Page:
[ JBEM Index / Volume 6 / Number 1 ]

Population Control

Dr. Payne is Associate Professor at the Medical College of Georgia. He is author of Biblical/Medical Ethics, Making Biblical Decisions, and What Every Christian Should Know about the AIDS Epidemic.

“And God blessed them; and God said to them, ‘Be fruitful and multiply, and fill the earth…'” (Genesis 1:28a). This command is one of the “Creation Mandates” of Genesis 1,2. Today, the great debate about this passage is whether or not the earth has been “filled.” That is, has the population of the earth reached the level at which its resources are inadequate to meet the needs of all people on earth?

The answer that gets the most attention today is that the earth’s population has indeed reached or exceeded that level. Many Christians believe this answer. However, the overwhelming evidence is that the earth’s resources and man’s technology is quite capable of supporting many times the present six billion people on earth. Some of that evidence follows.

First, Colin Clark estimates that the world could sustain 35 billion people on the “over-consumptive” American diet and 100 billion on an “adequate” Japanese diet. Historically, famines have six causes: war, the prevention of cultivation, the willful destruction of crops, defective agriculture, government interference by regulation and taxation, and currency restrictions.

The continuing famine in Ethiopia is an example. For centuries, Ethiopian farmers had stored food after good harvests to provide for years of bad harvests. However, by government decree such storage was labeled “hoarding” and disallowed. Families were relocated and commercial marketing of food was forbidden. And, many other governmental “changes” disrupted a fairly efficient system of food production and supply that severely aggravated (if not caused) this continuing famine.

Second, productivity is not necessarily limited where people are closely populated. Taiwan, while two-thirds the size of Switzerland but with sixteen million people, has the second highest standard of living in Asia (behind Japan, another densely populated country).

Third, food production has increased more rapidly than the population on a world-wide basis. Even in the United States where large surpluses of food are produced almost every year, more could be produced were it not for government controls. But, politics is not the only problem. Worldwide, the average work day varies from 45 minutes to seven hours. Surely, there is a great deal more time for greater production!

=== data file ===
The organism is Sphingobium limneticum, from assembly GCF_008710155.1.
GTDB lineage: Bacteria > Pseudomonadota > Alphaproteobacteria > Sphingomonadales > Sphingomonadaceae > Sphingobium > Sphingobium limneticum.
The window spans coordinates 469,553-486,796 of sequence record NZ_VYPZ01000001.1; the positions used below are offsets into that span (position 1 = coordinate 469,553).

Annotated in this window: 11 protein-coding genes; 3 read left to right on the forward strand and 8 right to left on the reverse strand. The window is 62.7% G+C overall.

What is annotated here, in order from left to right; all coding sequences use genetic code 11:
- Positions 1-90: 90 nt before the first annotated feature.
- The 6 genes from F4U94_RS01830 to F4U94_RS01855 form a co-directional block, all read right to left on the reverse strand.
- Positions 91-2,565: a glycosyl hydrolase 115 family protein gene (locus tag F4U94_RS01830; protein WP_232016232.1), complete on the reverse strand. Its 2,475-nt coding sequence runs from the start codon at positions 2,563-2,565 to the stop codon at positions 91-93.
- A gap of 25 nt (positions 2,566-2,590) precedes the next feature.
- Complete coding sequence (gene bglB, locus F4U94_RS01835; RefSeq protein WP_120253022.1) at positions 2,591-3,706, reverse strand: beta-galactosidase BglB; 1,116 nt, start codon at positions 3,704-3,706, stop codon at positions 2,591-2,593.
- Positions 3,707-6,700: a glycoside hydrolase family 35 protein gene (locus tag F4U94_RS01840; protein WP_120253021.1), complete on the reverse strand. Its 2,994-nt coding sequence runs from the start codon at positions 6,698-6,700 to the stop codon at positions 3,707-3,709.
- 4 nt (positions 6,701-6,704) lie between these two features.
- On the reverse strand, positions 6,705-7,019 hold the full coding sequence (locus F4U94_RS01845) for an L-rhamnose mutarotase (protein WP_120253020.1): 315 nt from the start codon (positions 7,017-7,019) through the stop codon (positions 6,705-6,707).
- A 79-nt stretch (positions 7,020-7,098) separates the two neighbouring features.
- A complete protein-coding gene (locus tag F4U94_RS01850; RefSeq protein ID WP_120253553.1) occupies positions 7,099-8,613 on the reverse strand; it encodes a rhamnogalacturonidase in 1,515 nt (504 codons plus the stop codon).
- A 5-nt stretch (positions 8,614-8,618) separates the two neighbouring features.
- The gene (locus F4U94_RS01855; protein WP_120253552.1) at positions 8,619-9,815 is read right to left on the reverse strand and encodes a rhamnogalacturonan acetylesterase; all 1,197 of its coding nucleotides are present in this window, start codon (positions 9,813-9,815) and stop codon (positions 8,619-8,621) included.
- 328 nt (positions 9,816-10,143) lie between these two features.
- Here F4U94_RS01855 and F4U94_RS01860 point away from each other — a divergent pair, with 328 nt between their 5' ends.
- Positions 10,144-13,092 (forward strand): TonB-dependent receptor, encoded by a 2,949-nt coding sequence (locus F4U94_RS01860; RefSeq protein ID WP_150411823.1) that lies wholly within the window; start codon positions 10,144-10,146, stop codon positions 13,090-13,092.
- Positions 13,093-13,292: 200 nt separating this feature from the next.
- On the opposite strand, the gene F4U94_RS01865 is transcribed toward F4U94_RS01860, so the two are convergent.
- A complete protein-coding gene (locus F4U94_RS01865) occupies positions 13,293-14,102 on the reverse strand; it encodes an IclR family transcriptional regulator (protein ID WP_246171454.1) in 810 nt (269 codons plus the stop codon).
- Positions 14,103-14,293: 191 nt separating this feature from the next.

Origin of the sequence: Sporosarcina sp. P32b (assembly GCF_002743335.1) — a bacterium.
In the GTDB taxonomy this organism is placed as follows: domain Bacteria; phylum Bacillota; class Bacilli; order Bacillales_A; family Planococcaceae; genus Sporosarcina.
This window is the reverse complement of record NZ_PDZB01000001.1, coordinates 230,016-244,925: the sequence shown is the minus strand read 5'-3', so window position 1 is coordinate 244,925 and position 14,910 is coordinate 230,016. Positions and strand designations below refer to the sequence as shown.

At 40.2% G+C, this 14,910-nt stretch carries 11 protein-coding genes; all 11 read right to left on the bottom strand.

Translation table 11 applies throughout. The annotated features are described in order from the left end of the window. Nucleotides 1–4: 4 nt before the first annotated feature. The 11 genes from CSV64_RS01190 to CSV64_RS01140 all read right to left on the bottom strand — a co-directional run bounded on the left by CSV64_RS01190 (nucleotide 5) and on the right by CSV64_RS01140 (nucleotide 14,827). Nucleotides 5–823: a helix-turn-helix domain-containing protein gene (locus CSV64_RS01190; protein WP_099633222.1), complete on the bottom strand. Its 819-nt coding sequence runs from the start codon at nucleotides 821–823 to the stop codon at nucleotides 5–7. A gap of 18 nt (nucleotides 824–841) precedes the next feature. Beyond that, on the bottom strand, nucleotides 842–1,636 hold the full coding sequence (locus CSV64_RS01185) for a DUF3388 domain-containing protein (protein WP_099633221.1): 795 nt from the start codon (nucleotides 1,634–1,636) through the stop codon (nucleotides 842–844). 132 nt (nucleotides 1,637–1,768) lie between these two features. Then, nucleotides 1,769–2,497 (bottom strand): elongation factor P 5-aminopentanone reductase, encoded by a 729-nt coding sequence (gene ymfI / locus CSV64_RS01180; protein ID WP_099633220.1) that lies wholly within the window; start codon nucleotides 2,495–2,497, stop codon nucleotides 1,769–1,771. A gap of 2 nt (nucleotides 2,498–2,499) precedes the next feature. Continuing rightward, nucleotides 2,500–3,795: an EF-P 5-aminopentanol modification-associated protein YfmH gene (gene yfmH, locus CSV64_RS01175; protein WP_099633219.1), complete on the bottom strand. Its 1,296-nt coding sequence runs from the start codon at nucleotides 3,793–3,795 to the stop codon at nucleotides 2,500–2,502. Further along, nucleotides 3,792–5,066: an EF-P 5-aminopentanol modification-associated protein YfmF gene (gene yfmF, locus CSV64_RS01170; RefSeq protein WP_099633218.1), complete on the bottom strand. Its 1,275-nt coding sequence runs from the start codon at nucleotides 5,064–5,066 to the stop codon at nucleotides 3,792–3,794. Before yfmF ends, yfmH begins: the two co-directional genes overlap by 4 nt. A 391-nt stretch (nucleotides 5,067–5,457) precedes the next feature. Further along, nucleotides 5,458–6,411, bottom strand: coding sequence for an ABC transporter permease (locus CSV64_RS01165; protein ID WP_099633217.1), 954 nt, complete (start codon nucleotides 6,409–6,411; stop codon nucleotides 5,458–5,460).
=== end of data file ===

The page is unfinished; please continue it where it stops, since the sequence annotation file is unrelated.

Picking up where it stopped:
Thus, in Creation God gave mankind abundant natural resources to provide for the needs of a planet “filled” with people. In addition, He has given mankind an ingenious mind that is capable of utilizing those resources, provided man is willing and is free to pursue such development.

Why, then, is overpopulation rhetoric so appealing? The answer has to do with short-term vs. long-term costs, apparent consensus of expert judgment, population as a cause of pollution, judgments about people’s rational use of resources, one-sided news media exposure, and hidden agendas that include increasing government control and an elite power structure.

Population statistics indicate that 2.2 children per married couple is necessary to maintain population at current levels. Thus, the logical conclusion is that couples who are able to have children should be “fruitful” with 3 or more to continue to “multiply” within God’s Creation Mandate. This number should also be adequate statistically to fill the void of those who are physically unable to bear children.

These children will themselves become the resources to feed themselves and others. As long ago as the 18th century, Adam Smith recognized the surest sign of a healthy economic order was continuted population growth. As children “multiply,” their needs of children (food, shelter, clothing) increase, and economic expansion occurs. (This reality is certainly a message to the United States in the 1990’s with its abortion rate and stagnant economy.)

In addition, an expanding number of children are necessary to provide for the needs of their parents. In the United States, an inordinate burden is being placed upon productive workers because the abortion of one in three pregnancies for 18 years has greatly limited present and future workers.

Population growth creates new economic opportunities and markets. Such growth expands markets, making investments more attractive by reducing risks and increasing total demand for goods and services. Larger numbers of people lead to proportional economies that make large public investments such as highways, bridges, railroads, irrigation systems, and ports less expensive on a per-person basis.

Finally, we must believe God. Every mention of the bearing of children is described in positive terms (e.g., Psalms 127:3-5). This Biblical affirmation of children coupled with the Creation Mandate provides the authority to override any scientific objections to population control. And, God never limited or abrogated that affirmation or mandate. As pointed out, however, the greater scientific evidence points to more-than-sufficient resources to meet a growing population. And likely, God will either terminate history before actual overpopulation occurs, or He will continue to give man the ingenuity to stay ahead of population needs until His Second Advent.


1. Beisner, C., Prospects for Growth: A Biblical View of Population, Resources, and the Future, 1990.

2. Davis, J.J., Evangelical Ethics, 1985.

3. Payne, F., Making Biblical Decisions, 1989.

4. Simon, J. The Ultimate Resource, 1981.

[ JBEM Index / Volume 6 / Number 1 ]